The solo travellerLessons from pottery
Ankur Bhatia, Executive Director of Bird Group, a Delhi-based travel technology and services company, has his hands full steering the Segway Personal Transporter, which his group launched in March in collaboration with Segway Inc., global leaders in self-balancing personal transportation vehicles. "The product is not cheap - around Rs 4 lakh each," says Bhatia. "That's because of heavy excise duty. " Despite the price, he and his sales team have been able to convince quite a few people in India to buy the product. But Bhatia is keen to increase sales further. "Across the world, 1,500 policemen use Segways. Quite a few large retail and commercial establishments use it too to improve their security," he says. The Delhi Airport authorities have already deployed a few of his vehicles at the cavernous Terminal 3, and Bhatia expects more institutional sales soon. After all, the solo traveller is "fun to drive too".
He is an avid potter and enjoys "shaping and creating new things". When not at his potter's wheel, Ranu Kawatra, the new President and CEO of Pearson Education, India, tries to put the soft skills of this art form into his work. "Pottery teaches focus, patience and clarity of goals, crucial in any field but, perhaps, more so in the business of education," says Kawatra, who moved away from a sparkling corporate career that started with Cadbury, followed by Gillette (now part of Procter & Gamble) due to his interest in education. He was part of the team which created XSEED, a showcase curriculum product under iDiscoveri, an entrepreneurial entity focused on education. Today, heading one of the biggest educational publishing companies, his hands are full. Professionally, he hopes to see Pearson Education, India, emerge as a major centre of excellence in the next three years. At the personal level, the aim is simple: to become a more refined, better potter.
-E. Kumar Sharma
Turning bills into cash
The surname is instantly recognisable. His grandfather Brijmohan Lall Munjal founded the Hero Group and his father Raman Kant Munjal led the company in its formative years before his untimely death. But Rahul Munjal is not a motorcycle buff nor is he interested in the family business. Instead, this young scion has taken the group into the services sector with Easy Bill, a service provider that facilitates payment of bills for a host of companies and utilities. The junior Munjal has turned Easy Bill into a behemoth, with 10,000 collection centres across 100 cities. Recently, the company also moved into air, rail and event ticketing. And Munjal is in no mood to put the brakes on. "In the next three years, I want Easy Bill to have 25,000 to 30,000 outlets." The senior Munjals may have to look up to this third-generation entrepreneur as they prepare to accelerate without Honda.
-Taslima KhanWeb Master
In 1993, even before the Internet had taken off, Rishad Tobaccowala, 51, set up the first interactive marketing agency - within the Publicis Group, the French advertising and communications multinational, with which he works. Since then, his career has been built around the development of online media. Based in Chicago, one of his missions within Publicis is to travel the world, spreading new ideas. With an average of 140 flight legs a year for the last five years, Tobaccowala is clearly doing a thorough job. Recently in Mumbai on one of his quarterly visits to VivaKi, the digital and media agency built to help marketers develop scalable and innovative digital solutions, Tobaccowala said: "The Internet is spreading all over the world as an advertising medium and it will be the same story for India. I notice that within Indian companies, digital has now become an important point of discussion among senior management, which was not the case two or three years ago." He had a word of praise for VivaKi too: "It has the largest digital group in India with 175 people and is very critical to Publicis's future growth."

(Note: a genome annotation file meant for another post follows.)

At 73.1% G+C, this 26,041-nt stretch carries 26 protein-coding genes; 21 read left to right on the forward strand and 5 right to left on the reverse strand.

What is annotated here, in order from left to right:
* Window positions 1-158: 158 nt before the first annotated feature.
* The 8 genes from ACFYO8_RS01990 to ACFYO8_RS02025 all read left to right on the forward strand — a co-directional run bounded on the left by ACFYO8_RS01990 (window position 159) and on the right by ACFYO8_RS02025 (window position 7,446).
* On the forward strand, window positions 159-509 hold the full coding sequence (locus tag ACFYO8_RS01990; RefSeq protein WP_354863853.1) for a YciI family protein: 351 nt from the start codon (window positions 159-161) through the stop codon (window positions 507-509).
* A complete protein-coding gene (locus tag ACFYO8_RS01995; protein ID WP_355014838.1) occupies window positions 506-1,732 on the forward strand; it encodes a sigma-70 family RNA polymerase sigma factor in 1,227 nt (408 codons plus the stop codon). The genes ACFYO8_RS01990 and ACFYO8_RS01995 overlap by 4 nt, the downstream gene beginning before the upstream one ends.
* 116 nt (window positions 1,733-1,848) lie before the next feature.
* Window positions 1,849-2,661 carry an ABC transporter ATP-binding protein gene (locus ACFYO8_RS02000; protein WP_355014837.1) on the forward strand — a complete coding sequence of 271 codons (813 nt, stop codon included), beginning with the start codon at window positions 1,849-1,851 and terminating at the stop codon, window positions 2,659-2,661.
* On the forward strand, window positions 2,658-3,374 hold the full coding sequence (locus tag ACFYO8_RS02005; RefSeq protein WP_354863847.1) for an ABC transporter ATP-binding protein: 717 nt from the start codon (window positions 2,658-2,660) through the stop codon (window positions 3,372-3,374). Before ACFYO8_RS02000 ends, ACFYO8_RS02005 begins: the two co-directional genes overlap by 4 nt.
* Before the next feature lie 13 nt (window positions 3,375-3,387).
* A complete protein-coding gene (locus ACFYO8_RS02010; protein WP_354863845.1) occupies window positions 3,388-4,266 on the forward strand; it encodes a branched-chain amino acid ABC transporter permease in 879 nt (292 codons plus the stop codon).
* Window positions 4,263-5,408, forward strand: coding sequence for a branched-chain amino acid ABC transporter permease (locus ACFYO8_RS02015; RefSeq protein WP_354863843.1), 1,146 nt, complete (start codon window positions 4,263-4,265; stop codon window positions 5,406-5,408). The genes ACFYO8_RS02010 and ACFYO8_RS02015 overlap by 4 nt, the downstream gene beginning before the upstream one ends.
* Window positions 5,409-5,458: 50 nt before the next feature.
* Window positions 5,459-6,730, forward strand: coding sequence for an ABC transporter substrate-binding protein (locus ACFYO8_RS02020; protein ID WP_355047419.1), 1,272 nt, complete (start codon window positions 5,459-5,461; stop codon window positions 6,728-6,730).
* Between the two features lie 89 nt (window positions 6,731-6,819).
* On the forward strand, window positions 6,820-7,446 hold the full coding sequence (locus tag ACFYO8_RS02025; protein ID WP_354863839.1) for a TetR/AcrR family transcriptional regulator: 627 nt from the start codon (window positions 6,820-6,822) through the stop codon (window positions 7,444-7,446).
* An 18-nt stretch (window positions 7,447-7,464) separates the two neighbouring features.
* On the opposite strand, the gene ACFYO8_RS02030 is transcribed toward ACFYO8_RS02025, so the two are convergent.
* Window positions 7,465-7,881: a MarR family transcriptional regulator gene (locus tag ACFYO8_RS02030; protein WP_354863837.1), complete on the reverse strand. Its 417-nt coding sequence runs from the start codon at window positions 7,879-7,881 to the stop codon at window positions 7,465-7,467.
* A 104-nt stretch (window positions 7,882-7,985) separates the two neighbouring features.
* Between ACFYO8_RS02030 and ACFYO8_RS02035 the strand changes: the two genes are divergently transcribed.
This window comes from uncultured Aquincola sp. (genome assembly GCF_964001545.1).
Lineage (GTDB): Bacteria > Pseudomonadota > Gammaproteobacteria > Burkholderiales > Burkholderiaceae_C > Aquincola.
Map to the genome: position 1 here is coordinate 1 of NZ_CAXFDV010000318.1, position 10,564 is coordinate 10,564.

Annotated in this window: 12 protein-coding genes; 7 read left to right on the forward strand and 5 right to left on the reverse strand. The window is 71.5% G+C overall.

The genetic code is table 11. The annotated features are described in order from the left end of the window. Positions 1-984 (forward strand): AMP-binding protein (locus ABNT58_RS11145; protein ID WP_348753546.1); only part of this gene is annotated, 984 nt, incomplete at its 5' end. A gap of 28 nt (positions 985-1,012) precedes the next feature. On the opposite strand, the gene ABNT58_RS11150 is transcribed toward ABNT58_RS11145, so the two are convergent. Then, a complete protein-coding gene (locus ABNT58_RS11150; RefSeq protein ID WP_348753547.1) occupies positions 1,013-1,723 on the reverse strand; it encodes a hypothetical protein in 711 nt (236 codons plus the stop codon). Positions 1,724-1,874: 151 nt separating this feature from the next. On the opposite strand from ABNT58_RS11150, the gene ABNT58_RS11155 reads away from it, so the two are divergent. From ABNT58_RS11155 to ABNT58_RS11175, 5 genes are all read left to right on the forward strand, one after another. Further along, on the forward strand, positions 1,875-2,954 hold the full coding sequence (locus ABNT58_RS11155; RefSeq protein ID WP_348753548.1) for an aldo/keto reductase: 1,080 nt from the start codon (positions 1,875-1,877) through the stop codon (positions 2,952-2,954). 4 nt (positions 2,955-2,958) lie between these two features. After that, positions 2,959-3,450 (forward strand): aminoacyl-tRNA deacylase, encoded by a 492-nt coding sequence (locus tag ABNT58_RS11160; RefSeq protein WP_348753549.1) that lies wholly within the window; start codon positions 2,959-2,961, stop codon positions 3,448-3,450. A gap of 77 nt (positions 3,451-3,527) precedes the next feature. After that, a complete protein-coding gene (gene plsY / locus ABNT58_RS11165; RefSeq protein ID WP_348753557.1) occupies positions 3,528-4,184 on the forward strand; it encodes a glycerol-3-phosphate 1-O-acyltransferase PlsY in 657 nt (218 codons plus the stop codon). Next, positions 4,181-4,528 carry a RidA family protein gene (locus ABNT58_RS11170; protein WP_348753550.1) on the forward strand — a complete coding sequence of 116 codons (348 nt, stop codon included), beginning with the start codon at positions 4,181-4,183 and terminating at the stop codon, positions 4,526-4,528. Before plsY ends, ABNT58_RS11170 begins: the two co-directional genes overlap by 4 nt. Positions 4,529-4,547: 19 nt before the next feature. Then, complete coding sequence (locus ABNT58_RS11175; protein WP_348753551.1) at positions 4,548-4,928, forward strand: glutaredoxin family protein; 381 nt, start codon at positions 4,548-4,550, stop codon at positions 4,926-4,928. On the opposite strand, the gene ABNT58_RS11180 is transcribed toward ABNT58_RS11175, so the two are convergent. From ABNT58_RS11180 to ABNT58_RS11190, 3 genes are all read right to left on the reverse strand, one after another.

New Vino, New Bottle
Becoming an entrepreneur at 46 would be a turning point in the life of most people. But for Ashwin Deo, the former Managing Director of Moet Hennessy, it merely completes a full circle. After shifting gears from champagnes to beer, Deo is all set to launch his own wine label, Turning Point. How does it feel to be an entrepreneur? "Liberating," he says. Deo's experience spans spirits of all kinds, from beer to champagne, cognacs and wines. But why call his brand Turning Point? "The idea is to expand the market and get the new, nontraditional consumers to drink wine. I see a big potential in younger consumers," says Deo. With a unique packaging plan to market his products - easy to handle bottles which can be later used as lamps, chandeliers and candle stands - to an affordable range of wines, Rs 675 for 750 ml and Rs 375 for 375 ml - Deo say he is here to win. "It's about crushing the tradition and not the grapes," he says.
-Anusha SubramanianKeeping Time
For Adam Gurian, a graduation gift from his wife is an exception in his collection of horlogerie - the only non-Timex he owns. "I have not worn that watch in 16 years," says the CEO of the Timex Group, laughing. Watches have undergone a remarkable change from being instruments to merely tell the time into fashion accessories. Gurian is working round the clock to further enhance the Timex brand by tying up with lifestyle majors like Versace and Ferragamo. Timex watches in the $40 to $100 range are still the most popular, he says, adding that he is keen on a bigger share of India's growing market. His favourite pastime: flying (he is close to getting a licence). For sure, Gurian is having the time of his life.